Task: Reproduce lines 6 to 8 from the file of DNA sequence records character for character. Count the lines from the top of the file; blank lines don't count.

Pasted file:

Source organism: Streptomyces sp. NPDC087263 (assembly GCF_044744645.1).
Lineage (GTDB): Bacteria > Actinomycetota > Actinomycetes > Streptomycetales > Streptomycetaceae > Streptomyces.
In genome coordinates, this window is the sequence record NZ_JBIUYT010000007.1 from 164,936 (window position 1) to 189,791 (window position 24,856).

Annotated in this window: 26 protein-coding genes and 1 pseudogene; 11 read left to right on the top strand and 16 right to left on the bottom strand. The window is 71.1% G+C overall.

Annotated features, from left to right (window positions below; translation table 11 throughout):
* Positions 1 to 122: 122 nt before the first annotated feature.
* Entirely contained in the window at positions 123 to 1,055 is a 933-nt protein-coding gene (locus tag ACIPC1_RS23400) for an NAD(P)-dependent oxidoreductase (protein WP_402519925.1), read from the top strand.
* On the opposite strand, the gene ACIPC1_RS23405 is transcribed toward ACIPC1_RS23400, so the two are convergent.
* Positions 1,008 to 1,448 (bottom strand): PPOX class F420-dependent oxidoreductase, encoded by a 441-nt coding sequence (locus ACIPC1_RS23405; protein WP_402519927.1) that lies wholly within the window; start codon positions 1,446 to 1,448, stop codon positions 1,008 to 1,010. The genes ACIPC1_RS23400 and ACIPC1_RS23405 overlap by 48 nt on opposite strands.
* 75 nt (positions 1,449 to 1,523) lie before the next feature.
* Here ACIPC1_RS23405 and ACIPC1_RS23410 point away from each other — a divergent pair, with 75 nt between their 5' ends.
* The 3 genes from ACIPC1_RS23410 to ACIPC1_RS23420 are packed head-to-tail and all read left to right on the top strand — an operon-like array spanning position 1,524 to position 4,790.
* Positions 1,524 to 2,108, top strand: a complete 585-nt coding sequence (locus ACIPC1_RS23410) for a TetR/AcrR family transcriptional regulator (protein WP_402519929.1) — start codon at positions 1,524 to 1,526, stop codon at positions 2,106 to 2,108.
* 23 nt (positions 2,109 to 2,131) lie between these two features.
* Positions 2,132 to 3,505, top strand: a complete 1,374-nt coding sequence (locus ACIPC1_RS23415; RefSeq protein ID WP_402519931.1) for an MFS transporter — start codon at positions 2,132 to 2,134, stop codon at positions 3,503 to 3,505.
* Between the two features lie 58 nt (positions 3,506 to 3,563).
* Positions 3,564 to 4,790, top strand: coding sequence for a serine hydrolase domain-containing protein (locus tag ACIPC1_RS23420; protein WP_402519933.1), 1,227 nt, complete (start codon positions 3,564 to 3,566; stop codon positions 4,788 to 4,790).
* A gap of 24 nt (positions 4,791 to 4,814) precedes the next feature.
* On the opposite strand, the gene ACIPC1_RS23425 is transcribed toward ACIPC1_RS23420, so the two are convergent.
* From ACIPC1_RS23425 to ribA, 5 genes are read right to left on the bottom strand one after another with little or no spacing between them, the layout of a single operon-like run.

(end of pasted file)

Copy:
* Positions 1 to 122: 122 nt before the first annotated feature.
* Entirely contained in the window at positions 123 to 1,055 is a 933-nt protein-coding gene (locus tag ACIPC1_RS23400) for an NAD(P)-dependent oxidoreductase (protein WP_402519925.1), read from the top strand.
* On the opposite strand, the gene ACIPC1_RS23405 is transcribed toward ACIPC1_RS23400, so the two are convergent.